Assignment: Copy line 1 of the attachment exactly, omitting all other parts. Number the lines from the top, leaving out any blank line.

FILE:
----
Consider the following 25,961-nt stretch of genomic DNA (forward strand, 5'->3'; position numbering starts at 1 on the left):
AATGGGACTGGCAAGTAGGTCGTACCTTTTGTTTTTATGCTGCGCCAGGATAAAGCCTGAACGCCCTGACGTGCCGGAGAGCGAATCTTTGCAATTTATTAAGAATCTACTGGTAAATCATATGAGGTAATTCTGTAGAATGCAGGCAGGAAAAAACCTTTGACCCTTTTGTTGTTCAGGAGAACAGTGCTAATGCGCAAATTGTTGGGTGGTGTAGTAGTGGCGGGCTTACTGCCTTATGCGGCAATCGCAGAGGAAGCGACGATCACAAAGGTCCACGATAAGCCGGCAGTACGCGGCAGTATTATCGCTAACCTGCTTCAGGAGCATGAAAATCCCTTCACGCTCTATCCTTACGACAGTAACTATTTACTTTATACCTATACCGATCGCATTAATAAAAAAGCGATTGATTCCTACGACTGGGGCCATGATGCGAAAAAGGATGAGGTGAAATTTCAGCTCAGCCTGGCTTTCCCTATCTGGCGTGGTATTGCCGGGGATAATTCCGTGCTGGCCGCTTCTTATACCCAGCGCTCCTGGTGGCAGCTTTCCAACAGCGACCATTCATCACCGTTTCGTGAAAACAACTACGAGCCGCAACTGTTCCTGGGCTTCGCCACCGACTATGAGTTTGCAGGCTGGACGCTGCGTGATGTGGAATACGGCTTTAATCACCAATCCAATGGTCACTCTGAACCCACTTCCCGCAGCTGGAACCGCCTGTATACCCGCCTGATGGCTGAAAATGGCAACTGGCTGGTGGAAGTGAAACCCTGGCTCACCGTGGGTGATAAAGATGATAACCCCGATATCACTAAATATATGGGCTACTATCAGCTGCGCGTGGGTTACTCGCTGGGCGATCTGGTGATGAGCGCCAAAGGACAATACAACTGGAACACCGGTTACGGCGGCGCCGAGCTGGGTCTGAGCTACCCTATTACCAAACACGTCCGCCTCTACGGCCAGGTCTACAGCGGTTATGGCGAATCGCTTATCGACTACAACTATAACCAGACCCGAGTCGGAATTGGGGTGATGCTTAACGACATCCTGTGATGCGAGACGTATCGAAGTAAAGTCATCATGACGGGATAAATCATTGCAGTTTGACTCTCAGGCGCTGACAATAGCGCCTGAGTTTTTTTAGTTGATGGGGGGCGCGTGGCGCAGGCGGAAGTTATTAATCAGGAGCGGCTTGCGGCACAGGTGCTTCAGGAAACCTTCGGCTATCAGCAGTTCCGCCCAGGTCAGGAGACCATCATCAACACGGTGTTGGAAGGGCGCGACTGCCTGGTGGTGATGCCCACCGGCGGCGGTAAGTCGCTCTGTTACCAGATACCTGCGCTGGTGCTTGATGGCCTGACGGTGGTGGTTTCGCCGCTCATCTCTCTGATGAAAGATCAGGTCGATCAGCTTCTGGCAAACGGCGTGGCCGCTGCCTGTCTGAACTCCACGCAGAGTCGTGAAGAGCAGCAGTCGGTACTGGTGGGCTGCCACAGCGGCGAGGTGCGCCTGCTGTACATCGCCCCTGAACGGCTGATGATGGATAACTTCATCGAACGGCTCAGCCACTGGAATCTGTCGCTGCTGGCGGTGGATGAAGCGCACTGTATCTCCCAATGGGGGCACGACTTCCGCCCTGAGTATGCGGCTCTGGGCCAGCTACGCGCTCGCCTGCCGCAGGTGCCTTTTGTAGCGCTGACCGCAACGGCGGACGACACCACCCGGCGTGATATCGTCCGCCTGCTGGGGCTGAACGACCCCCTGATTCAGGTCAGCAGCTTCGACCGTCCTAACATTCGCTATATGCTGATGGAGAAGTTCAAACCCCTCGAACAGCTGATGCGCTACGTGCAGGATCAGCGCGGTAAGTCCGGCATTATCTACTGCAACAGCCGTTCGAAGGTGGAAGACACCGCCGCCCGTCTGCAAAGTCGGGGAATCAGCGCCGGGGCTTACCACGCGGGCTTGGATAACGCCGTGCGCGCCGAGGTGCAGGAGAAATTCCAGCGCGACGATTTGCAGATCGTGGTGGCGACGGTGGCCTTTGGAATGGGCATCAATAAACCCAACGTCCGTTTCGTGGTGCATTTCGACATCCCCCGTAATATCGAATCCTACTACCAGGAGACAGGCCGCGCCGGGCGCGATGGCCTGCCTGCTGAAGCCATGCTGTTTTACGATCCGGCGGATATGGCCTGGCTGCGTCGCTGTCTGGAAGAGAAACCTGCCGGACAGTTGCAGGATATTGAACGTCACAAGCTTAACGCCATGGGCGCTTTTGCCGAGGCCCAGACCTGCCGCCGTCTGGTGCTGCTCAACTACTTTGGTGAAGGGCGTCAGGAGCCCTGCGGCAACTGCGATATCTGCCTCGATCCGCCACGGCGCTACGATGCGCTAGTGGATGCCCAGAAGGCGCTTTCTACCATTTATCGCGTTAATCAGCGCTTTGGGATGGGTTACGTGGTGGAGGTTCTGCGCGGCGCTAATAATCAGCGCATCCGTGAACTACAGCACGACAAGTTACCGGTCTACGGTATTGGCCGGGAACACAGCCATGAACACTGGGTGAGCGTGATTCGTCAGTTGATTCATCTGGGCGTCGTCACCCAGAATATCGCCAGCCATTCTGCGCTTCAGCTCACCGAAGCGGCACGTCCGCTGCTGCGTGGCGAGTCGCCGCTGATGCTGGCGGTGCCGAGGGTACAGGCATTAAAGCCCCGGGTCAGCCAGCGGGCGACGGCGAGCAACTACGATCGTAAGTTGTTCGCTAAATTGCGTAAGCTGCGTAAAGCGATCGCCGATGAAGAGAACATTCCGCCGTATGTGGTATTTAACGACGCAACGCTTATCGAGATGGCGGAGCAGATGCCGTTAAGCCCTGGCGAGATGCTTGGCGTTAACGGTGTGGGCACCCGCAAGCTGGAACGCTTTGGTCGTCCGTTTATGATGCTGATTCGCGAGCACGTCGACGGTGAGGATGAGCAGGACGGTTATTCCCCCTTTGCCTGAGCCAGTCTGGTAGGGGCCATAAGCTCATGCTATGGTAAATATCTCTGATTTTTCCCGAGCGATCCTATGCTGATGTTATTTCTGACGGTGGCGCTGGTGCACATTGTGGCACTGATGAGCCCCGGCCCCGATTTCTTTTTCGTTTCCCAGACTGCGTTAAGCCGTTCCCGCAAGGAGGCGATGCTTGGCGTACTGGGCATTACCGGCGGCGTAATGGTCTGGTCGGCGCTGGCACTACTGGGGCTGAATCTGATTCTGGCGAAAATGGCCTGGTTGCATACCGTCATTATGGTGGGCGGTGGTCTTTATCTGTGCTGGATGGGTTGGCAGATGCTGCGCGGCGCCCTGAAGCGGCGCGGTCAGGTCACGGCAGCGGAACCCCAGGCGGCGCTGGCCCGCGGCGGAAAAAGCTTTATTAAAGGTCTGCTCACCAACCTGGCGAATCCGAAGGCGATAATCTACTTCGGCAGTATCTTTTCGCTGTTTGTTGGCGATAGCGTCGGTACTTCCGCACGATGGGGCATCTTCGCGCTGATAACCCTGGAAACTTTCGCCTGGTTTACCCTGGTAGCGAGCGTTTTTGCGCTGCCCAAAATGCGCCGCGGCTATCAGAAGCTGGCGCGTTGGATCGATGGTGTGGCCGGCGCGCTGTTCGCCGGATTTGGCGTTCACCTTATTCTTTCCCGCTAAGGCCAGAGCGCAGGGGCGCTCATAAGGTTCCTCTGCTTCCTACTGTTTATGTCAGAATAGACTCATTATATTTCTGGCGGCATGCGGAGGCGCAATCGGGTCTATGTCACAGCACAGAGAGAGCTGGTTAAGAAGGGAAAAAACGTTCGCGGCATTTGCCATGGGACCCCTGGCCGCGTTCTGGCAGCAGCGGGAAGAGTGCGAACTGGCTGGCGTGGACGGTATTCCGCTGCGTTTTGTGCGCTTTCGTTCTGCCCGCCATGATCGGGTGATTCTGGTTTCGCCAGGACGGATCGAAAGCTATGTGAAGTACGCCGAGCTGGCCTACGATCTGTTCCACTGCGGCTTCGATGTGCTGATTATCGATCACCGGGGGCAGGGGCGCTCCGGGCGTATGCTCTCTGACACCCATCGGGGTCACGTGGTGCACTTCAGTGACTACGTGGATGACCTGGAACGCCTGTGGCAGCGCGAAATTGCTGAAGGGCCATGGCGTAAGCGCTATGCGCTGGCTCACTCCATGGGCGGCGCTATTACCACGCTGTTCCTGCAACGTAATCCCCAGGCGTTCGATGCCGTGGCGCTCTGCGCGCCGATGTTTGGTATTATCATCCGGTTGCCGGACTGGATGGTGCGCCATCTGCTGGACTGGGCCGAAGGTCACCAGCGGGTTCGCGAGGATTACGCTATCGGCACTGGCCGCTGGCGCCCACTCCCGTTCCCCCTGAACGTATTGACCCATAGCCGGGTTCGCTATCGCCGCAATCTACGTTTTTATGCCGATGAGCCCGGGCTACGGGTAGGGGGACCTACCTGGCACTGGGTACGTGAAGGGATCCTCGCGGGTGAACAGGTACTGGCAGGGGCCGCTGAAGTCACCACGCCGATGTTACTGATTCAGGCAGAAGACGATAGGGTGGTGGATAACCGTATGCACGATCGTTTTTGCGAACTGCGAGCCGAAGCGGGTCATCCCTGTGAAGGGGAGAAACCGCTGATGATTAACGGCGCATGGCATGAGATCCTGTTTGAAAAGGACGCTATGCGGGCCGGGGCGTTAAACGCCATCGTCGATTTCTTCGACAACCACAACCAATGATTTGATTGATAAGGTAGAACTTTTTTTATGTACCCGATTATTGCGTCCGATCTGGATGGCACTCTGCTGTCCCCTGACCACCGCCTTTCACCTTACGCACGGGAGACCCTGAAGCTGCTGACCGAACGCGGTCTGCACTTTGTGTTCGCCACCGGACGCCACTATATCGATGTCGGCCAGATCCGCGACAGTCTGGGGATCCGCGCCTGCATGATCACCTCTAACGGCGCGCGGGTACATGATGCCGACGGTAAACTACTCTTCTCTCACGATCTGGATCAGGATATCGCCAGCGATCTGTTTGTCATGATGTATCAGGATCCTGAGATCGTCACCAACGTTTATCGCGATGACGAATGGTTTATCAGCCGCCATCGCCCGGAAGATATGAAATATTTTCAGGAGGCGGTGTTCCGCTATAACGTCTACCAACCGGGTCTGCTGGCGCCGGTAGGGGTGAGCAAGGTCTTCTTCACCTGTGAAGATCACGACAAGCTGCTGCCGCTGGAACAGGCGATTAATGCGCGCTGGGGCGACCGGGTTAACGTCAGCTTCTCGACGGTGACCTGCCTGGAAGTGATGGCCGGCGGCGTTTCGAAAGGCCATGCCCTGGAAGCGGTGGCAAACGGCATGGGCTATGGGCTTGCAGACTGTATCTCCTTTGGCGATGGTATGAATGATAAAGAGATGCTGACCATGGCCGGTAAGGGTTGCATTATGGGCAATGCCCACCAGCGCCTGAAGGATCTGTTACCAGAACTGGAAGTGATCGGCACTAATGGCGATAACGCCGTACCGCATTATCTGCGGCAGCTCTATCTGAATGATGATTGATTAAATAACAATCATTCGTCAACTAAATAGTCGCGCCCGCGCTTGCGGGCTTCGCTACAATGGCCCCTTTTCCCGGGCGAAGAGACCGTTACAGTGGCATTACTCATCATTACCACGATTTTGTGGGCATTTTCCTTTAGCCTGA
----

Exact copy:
Consider the following 25,961-nt stretch of genomic DNA (forward strand, 5'->3'; position numbering starts at 1 on the left):